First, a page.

Commemorating the Fallen

A couple of years ago I said I would share a post on Sir Fabian Ware, the man whose vision and determination established the Imperial War Graves Commission, which later became the Commonwealth War Graves Commission (CWGC). Not sure why is has taken me so long to prepare this post, but here it is today a 100 years to the day after the first ‘official’ Armistice Day.

Sir Fabian Ware - picture from History of CWGC

Sir Fabian Ware – CWGC picture

Born in 1869 and with a background in education and journalism, Fabian Ware was too old to become a soldier in the First World War. Instead he volunteered with the British Red Cross and became a commander of a mobile hospital unit. His unit was to support more than 12,00 casualties. His attention though soon turned to those who had been killed, and his concerns at the lack of any official or formal mechanism for marking and recording the location of the thousands of graves. Supported by a senior British Army officer, he decided to found a new organisation to rectify this.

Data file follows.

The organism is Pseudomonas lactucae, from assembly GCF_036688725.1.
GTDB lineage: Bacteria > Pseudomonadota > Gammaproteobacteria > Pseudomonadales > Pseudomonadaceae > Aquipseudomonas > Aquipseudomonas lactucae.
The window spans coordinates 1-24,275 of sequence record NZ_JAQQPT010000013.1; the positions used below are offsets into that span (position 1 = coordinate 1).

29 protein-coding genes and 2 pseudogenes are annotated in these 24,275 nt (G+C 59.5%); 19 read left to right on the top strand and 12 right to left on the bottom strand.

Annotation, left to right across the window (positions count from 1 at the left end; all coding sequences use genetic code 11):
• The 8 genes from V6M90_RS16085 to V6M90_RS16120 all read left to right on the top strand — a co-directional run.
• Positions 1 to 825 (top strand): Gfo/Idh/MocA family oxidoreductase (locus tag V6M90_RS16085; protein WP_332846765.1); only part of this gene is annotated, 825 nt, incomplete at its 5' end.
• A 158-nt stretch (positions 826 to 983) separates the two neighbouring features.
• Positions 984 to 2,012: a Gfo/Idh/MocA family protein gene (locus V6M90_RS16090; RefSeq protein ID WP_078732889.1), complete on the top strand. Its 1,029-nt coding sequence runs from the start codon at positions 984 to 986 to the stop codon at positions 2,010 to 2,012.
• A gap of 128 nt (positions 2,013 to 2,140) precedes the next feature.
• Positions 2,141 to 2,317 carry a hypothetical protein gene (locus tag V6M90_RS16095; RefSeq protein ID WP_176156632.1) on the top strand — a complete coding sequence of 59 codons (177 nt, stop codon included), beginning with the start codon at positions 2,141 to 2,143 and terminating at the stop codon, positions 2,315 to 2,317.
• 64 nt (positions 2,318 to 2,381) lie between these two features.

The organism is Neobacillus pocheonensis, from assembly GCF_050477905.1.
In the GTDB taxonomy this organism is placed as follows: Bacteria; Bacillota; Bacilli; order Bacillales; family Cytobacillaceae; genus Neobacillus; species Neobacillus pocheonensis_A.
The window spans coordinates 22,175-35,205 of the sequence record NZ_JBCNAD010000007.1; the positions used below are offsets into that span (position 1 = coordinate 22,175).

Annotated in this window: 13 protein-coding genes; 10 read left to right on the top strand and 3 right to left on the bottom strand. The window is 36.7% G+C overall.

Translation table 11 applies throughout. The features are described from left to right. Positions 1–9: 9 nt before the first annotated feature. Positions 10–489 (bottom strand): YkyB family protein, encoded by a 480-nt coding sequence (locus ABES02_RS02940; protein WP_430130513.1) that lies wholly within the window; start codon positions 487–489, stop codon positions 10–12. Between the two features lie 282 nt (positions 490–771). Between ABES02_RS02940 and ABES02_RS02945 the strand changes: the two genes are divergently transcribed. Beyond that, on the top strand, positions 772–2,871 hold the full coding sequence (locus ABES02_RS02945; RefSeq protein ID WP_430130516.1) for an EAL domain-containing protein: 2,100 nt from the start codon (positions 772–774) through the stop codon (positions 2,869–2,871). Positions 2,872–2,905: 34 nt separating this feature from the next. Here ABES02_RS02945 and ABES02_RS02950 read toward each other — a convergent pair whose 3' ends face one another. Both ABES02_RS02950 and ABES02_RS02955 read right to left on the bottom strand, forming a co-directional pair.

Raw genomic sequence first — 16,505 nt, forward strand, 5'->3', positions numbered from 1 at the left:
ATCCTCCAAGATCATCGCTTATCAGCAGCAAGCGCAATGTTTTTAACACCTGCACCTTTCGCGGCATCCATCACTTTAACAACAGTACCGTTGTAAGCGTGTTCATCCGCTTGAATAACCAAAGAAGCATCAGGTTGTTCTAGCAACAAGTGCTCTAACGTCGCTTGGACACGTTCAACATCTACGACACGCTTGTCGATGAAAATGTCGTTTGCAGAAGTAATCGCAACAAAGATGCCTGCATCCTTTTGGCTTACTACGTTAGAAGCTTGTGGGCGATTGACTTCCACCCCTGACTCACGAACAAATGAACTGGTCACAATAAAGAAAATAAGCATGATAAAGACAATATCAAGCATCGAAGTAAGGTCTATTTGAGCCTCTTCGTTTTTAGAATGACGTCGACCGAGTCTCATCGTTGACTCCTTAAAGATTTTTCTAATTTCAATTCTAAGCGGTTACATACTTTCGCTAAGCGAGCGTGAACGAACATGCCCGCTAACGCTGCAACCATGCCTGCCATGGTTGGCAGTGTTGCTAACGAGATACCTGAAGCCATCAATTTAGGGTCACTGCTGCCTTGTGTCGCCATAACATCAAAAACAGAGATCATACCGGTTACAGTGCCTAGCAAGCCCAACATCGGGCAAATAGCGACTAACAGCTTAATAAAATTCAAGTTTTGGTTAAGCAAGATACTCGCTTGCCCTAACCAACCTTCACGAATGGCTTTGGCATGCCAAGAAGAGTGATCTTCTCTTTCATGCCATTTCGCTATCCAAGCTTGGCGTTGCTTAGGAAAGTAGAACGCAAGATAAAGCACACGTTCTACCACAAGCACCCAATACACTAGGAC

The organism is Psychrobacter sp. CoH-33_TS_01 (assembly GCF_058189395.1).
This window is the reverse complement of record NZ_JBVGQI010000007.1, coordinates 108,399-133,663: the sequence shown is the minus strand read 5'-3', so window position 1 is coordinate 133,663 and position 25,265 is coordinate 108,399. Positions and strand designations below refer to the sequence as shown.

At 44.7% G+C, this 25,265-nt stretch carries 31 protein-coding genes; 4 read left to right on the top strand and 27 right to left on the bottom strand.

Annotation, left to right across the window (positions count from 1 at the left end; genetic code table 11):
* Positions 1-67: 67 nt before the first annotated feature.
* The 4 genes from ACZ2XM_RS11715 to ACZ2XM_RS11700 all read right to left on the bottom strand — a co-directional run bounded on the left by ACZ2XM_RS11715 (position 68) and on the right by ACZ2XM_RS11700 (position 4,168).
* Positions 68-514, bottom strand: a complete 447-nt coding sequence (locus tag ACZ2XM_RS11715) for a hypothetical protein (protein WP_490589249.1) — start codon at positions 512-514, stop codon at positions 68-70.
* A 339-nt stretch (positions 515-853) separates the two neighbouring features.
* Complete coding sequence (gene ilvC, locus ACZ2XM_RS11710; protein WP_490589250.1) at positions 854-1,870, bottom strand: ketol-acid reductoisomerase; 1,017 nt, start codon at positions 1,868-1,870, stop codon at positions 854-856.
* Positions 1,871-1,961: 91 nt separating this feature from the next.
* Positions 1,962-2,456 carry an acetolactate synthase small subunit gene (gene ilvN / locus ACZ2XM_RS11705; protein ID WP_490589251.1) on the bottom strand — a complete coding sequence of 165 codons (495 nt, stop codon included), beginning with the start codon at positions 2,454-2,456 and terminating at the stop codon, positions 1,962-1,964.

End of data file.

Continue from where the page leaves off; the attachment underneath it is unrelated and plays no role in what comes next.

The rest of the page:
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Seven Gardens of Remembrance for Passchendaele

You may recall I popped across to Belgium with my Mum and her cousin so they could visit their uncle’s grave (and my great uncle!) on the 100th anniversary of his death. One of the highlights were the Memorial Gardens in Zonnebeke.

PasschendaeleLocated in the centre of Ypres Salient, Zonnebeke was destroyed by the Great War. It was not until the 1920s that people even began to return and this small town was completely rebuilt. There is a museum here which tells the story of Passchedaele and for this year one of the many dugouts has been drained and reopened to enable visitors to experience what life was like for the tunnellers of World War One. It was the dug out which brought us to Zonnebeke, and we all found it an interesting experience. However it was the Memorial Park, an unexpected discovery, which had the emotional impact.reflecting the battle lines and scars of Flanders

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